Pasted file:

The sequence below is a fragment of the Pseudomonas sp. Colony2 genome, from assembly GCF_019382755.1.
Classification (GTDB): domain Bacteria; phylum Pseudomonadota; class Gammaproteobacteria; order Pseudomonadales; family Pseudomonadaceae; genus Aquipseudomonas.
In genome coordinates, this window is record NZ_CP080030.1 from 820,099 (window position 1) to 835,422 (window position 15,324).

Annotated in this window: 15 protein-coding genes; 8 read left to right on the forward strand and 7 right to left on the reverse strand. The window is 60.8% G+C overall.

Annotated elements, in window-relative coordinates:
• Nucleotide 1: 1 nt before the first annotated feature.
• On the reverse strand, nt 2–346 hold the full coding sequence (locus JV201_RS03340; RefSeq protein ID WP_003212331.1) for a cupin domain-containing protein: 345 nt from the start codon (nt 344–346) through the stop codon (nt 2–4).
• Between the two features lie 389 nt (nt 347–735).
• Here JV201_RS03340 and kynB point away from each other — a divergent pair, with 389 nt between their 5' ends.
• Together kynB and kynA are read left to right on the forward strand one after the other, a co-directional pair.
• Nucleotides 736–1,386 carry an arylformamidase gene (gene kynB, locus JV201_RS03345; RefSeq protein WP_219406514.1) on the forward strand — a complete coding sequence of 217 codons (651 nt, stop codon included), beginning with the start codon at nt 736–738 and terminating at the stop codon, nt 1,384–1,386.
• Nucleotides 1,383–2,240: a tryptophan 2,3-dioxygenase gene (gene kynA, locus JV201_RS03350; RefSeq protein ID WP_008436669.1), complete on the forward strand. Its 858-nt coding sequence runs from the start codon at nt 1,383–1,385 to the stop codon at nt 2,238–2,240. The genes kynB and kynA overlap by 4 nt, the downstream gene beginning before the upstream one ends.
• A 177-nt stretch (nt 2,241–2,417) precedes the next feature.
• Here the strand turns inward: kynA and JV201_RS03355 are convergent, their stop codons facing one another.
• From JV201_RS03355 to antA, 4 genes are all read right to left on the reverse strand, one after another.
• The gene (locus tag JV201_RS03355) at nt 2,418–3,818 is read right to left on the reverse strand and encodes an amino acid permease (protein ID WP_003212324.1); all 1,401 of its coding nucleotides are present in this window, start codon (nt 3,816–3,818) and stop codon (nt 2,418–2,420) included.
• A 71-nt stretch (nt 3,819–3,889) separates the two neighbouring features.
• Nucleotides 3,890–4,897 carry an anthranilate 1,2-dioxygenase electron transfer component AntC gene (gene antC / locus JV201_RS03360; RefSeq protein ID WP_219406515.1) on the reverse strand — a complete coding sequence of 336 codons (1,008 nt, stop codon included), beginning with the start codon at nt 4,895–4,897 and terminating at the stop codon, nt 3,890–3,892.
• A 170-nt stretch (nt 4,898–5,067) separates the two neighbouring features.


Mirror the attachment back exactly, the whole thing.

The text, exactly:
The sequence below is a fragment of the Pseudomonas sp. Colony2 genome, from assembly GCF_019382755.1.
Classification (GTDB): domain Bacteria; phylum Pseudomonadota; class Gammaproteobacteria; order Pseudomonadales; family Pseudomonadaceae; genus Aquipseudomonas.
In genome coordinates, this window is record NZ_CP080030.1 from 820,099 (window position 1) to 835,422 (window position 15,324).

Annotated in this window: 15 protein-coding genes; 8 read left to right on the forward strand and 7 right to left on the reverse strand. The window is 60.8% G+C overall.

Annotated elements, in window-relative coordinates:
• Nucleotide 1: 1 nt before the first annotated feature.
• On the reverse strand, nt 2–346 hold the full coding sequence (locus JV201_RS03340; RefSeq protein ID WP_003212331.1) for a cupin domain-containing protein: 345 nt from the start codon (nt 344–346) through the stop codon (nt 2–4).
• Between the two features lie 389 nt (nt 347–735).
• Here JV201_RS03340 and kynB point away from each other — a divergent pair, with 389 nt between their 5' ends.
• Together kynB and kynA are read left to right on the forward strand one after the other, a co-directional pair.
• Nucleotides 736–1,386 carry an arylformamidase gene (gene kynB, locus JV201_RS03345; RefSeq protein WP_219406514.1) on the forward strand — a complete coding sequence of 217 codons (651 nt, stop codon included), beginning with the start codon at nt 736–738 and terminating at the stop codon, nt 1,384–1,386.
• Nucleotides 1,383–2,240: a tryptophan 2,3-dioxygenase gene (gene kynA, locus JV201_RS03350; RefSeq protein ID WP_008436669.1), complete on the forward strand. Its 858-nt coding sequence runs from the start codon at nt 1,383–1,385 to the stop codon at nt 2,238–2,240. The genes kynB and kynA overlap by 4 nt, the downstream gene beginning before the upstream one ends.
• A 177-nt stretch (nt 2,241–2,417) precedes the next feature.
• Here the strand turns inward: kynA and JV201_RS03355 are convergent, their stop codons facing one another.
• From JV201_RS03355 to antA, 4 genes are all read right to left on the reverse strand, one after another.
• The gene (locus tag JV201_RS03355) at nt 2,418–3,818 is read right to left on the reverse strand and encodes an amino acid permease (protein ID WP_003212324.1); all 1,401 of its coding nucleotides are present in this window, start codon (nt 3,816–3,818) and stop codon (nt 2,418–2,420) included.
• A 71-nt stretch (nt 3,819–3,889) separates the two neighbouring features.
• Nucleotides 3,890–4,897 carry an anthranilate 1,2-dioxygenase electron transfer component AntC gene (gene antC / locus JV201_RS03360; RefSeq protein ID WP_219406515.1) on the reverse strand — a complete coding sequence of 336 codons (1,008 nt, stop codon included), beginning with the start codon at nt 4,895–4,897 and terminating at the stop codon, nt 3,890–3,892.
• A 170-nt stretch (nt 4,898–5,067) separates the two neighbouring features.